Friday, March 23, 2007

C.D. Review; Edip Akbayram - Self-titled compilation (Shadoks)

Little known outside his native Turkey until fairly recently, Edip Akbayram's early recordings are only now being released on c.d. for his growing international audience. The music on this double c.d. is culled from vinyl; old singles, and Edip's first two albums with the Turkish band Dostlar. Since the music is licensed from Edip, there were presumably no old studio master tapes available to use in producing this collection. There is a booklet with pictures and notes about this little known music. After winning a song contest in Turkey in 1972, Edip recorded a few singles and albums with the group Dostlar, who play an intriguing, mix of indigenous sounding Turkish music with western popular music trends, especially psychedelic and progressive rock. Their 1974 debut album was itself a collection of previously released singles, and one can hear the psychedelic influences throughout these songs. The transition from psych to prog-rock seems to have been a more gradual process in Turkey than it was in the west, where psychedelia had all but died out by the time Edip and Dostlar started recording in 1972. The movement apparently had a greater impact in Turkey than previously recognized, as demonstrated by several exciting vintage Turkish psychedelia collections released over the last couple of years.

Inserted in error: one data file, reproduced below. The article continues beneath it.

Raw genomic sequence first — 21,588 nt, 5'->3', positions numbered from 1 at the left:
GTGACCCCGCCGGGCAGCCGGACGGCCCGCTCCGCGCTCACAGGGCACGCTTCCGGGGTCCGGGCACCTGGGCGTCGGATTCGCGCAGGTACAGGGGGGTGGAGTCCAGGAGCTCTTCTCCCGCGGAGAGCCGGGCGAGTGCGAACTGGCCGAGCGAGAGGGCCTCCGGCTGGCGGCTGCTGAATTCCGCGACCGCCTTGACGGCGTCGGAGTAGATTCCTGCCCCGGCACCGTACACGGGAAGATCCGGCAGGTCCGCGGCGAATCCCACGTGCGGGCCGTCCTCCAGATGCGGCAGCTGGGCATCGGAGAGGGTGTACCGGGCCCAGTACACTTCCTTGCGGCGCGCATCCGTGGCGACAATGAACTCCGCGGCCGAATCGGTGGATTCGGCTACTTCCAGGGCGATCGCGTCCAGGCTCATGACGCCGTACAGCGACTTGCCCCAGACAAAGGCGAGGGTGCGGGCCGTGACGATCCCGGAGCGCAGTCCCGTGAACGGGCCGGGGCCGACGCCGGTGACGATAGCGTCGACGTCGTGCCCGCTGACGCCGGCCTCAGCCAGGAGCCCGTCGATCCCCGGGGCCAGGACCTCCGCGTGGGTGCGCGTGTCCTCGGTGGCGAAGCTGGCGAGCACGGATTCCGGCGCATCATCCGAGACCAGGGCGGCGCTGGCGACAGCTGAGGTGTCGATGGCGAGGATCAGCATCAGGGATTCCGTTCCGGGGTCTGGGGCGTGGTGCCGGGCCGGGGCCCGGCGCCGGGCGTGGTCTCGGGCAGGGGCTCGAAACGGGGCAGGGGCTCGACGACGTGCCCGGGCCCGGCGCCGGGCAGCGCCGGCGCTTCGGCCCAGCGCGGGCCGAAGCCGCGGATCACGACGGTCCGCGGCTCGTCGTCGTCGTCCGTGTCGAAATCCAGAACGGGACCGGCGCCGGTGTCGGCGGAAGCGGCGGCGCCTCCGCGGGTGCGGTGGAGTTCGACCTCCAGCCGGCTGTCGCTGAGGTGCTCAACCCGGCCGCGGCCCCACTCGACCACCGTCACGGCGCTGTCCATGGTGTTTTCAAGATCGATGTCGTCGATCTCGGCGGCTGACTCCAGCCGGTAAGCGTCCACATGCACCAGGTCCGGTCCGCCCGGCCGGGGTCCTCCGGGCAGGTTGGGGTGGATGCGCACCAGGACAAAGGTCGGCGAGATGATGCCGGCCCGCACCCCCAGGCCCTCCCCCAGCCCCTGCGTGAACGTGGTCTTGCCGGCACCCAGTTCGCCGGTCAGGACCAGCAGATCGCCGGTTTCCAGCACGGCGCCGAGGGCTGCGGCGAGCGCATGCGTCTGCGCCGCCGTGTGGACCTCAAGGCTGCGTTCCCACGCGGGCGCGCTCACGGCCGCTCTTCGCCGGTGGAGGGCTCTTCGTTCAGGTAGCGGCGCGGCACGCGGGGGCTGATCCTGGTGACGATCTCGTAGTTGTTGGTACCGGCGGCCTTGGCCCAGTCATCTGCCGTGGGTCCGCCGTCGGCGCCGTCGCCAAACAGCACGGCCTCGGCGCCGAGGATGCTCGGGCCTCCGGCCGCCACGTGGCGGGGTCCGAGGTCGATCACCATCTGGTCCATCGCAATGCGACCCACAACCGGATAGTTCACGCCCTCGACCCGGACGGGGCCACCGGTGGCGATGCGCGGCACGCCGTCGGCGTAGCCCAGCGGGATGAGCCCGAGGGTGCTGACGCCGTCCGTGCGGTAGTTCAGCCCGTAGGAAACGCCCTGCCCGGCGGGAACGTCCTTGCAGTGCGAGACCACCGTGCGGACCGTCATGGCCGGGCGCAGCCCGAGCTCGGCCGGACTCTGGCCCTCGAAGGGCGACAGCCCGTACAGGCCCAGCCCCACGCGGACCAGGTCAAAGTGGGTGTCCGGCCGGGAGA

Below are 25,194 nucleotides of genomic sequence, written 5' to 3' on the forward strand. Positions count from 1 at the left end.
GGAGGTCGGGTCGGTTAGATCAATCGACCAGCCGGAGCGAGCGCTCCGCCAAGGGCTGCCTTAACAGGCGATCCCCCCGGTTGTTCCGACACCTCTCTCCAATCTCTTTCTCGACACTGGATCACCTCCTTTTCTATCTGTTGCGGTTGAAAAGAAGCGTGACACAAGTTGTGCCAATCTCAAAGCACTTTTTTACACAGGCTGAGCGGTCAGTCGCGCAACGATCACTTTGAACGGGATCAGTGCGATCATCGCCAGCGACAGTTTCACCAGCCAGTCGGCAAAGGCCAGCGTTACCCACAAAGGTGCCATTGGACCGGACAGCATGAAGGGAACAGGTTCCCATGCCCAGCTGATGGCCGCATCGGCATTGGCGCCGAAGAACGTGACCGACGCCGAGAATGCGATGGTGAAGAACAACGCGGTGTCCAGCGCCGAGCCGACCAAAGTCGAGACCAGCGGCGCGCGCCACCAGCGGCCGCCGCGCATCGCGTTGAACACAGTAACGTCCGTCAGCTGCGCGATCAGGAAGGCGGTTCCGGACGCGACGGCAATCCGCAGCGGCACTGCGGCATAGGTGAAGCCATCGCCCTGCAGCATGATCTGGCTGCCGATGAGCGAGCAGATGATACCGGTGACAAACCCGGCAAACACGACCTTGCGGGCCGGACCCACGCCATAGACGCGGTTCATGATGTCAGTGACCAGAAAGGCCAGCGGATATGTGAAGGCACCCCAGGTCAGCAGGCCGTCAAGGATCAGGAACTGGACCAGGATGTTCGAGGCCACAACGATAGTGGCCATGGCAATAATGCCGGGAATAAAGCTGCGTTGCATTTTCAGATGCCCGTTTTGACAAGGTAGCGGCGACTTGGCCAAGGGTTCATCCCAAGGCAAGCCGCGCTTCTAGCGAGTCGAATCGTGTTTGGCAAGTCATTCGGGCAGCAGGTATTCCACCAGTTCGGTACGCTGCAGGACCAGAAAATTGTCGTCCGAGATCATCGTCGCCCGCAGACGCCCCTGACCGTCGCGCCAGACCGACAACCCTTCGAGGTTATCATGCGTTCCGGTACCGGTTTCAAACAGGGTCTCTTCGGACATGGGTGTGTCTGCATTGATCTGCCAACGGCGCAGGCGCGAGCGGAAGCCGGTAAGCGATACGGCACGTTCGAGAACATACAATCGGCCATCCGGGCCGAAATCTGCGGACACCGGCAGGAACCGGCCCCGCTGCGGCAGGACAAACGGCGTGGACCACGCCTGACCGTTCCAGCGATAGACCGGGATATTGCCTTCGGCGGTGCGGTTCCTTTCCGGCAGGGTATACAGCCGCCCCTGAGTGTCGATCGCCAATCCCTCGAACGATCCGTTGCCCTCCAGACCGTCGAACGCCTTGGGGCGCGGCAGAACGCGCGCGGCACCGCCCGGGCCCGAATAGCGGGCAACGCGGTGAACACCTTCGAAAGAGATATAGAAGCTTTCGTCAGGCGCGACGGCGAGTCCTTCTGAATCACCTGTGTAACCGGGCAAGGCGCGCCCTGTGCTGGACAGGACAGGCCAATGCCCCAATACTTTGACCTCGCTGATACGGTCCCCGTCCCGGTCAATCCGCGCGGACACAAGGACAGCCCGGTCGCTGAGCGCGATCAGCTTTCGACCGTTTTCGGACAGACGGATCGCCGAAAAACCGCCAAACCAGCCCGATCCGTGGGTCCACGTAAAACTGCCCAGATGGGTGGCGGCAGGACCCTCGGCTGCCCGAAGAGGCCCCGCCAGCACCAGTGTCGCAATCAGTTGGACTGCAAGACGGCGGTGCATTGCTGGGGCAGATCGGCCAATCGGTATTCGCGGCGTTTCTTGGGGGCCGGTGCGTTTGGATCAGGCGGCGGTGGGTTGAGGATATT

This collection features sweeping vocals from Edip, and wafting, complex music arrangements. The saz, a Turkish variation of a lute (lest comparing to a Bouzouki be taken as a provocation!), is featured prominently through out this collection. Some songs have a more western sound than others, but the Anatolian sensibility is always present, even on songs that sound like something Led Zeppelin could only have wished to have recorded, instead of their own clumsy attempts to fuse Western and Eastern music. Perhaps it is just as well that Jimmy Page never got to hear "Yakar Inceden Inceden", or it would surely have been recorded by his band, complete with Robert Plant's screeching instead of Akbayram's soaring, but controlled vocals.
Edip Akbayram was apparently known for his socially conscious lyrics, and one of his hits in Turkey is "Kolum Nerden Aldin Zinciri", a powerful, driving song about a prison.
There are smatterings of organ throughout the two discs, used sparingly but to great effect on some songs, in particular "Kas, Larin Karasina".
The murky, brooding sound of "Mehmet Emmi" benefits from a haunted house style organ that complements the other keyboard effects on this track.
"Arabam Kaldi Yolda" starts off on a jazz-funk tip, a la C.T.I. Records, before the vocals come in and remind the listener this music isn't from around here. The C.T.I sound continues with the keyboard playing on "Haberin Varmi", but Edip Akbayram and Dostlar use more strings than keyboards on this double disc. Guitars are as prevalent as the saz or any other sound. The singing is robust, right to the end of the plaintive sounding final cut, "Birak Beni".
This music is so approachable, to open minded fans of rock and other music styles, it is surprising Edip Akbayram stayed under the radar of non-Turkish music fans for so long. Indeed, many of these songs, if sung in English, wouldn't have sounded out of place on some long lost vintage English prog record.

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